Cuomo, unlike Spitzer, has disputed the lawsuit’s funding requirements. Advocates have argued that he owes schools statewide at least $4 billion. A new lawsuit, New Yorkers for Students’ Educational Rights (NYSER) v. State of New York, is underway to force Cuomo to redirect more funding to the state’s poorest school districts.
Attorney General Letitia James, a close Cuomo ally, has retained a version of the same Atlanta-based law firm, Eversheds Sutherland, that New York state hired to combat the last lawsuit, when Republican George Pataki was still governor.
Michael Rebell, the lead attorney for NYSER who also led the previous lawsuit, known as the Campaign for Fiscal Equity, said New York City schools have developed newer and greater needs since 2006, due, among other things, to the pandemic and a skyrocketing homeless population.
“There are obviously going to be a lot of costs involved in retrofitting school buildings and training teachers to deal with remote learning. There’s going to be a huge need for remediation, to give kids a sound basic education,” said Rebell, who is also the director of the Center for Educational Equity at Teachers College, Columbia University. “The [state] constitution doesn’t go on hold because there’s a recession or Covid-19 possibility.”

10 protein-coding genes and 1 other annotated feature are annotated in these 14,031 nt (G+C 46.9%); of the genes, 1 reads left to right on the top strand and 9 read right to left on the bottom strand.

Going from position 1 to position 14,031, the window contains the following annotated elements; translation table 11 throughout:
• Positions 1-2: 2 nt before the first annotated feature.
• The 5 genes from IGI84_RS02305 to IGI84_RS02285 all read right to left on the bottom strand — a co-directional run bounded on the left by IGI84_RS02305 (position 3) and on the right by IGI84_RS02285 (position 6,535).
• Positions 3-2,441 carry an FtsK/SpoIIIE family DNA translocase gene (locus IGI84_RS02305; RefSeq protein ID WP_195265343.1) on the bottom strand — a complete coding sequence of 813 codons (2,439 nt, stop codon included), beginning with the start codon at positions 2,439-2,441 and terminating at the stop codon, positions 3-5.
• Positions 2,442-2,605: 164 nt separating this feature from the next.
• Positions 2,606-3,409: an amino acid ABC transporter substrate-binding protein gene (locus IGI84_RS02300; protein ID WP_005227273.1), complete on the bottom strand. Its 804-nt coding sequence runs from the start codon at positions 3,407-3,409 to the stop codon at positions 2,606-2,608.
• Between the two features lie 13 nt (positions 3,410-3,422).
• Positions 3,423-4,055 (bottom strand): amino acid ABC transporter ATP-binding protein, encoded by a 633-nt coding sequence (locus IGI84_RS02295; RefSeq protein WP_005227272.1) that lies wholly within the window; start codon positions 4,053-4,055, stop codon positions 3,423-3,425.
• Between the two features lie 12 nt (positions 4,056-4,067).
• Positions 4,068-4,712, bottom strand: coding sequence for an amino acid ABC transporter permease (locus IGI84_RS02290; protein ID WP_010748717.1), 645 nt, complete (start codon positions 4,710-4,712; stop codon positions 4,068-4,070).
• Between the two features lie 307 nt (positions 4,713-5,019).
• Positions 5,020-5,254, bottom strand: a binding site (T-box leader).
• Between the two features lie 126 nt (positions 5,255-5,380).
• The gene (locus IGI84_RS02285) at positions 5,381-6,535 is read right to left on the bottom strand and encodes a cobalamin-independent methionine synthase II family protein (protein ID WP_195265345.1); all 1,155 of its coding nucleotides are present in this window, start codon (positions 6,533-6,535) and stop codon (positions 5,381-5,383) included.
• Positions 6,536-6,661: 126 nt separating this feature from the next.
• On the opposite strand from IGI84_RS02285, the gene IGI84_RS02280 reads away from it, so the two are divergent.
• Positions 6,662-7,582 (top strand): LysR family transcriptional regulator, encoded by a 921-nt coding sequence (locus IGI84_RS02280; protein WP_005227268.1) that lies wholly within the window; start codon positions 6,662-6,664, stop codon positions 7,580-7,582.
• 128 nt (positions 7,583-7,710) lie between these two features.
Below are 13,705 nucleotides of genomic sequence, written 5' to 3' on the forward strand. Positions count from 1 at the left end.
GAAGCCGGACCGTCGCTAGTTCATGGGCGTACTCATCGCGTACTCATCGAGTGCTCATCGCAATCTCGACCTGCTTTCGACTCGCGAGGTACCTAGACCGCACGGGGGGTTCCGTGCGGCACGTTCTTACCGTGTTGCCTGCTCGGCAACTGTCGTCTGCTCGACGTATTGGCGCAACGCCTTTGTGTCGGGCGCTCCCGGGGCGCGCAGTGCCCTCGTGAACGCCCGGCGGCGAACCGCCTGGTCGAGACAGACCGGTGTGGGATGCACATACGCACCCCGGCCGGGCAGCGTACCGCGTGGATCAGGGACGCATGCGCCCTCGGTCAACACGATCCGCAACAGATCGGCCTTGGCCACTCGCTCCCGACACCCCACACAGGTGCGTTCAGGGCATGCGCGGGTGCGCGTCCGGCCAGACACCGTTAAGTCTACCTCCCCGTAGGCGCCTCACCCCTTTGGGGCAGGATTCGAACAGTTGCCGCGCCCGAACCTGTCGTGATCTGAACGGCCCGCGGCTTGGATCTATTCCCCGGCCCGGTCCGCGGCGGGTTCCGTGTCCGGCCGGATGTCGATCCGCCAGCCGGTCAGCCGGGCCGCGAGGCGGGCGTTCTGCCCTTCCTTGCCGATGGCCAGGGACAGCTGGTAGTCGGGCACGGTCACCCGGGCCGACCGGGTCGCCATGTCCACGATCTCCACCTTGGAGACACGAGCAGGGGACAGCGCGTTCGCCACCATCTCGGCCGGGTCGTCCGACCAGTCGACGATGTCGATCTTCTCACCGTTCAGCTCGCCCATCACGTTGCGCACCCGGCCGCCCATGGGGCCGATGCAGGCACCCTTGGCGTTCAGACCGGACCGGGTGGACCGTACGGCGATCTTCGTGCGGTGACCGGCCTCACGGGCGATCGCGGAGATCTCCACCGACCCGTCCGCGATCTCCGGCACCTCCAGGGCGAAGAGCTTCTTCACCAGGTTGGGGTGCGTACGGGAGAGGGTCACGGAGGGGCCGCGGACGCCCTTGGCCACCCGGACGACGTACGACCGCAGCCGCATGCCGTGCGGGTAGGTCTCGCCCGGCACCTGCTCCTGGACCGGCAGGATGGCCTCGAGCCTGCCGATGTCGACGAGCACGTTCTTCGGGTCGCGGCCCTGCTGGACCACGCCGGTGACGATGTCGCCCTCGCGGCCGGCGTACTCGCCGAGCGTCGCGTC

For now, however, and despite postponing major cuts until after the election, Cuomo remains no closer to budging on his no-new-tax pledge than he was in the early summer, when calls first began to build for new revenue streams for New York. A spokesman for Cuomo’s budget division, Freeman Klopott, said in a statement that only federal funding could save local governments from draconian education cuts. It’s the same refrain the governor has been singing all along.
“In the absence of federal funding to offset revenue losses, we’re concerned about funding for schools, hospitals, fire departments, and services supporting our most vulnerable neighbors, and that’s why we have been calling on the federal government for five months to act,” Klopott said. “The withholding is temporary, pending the funding the federal government will ultimately provide, which will determine the level of funding available for all services that support our schools and most vulnerable New Yorkers.”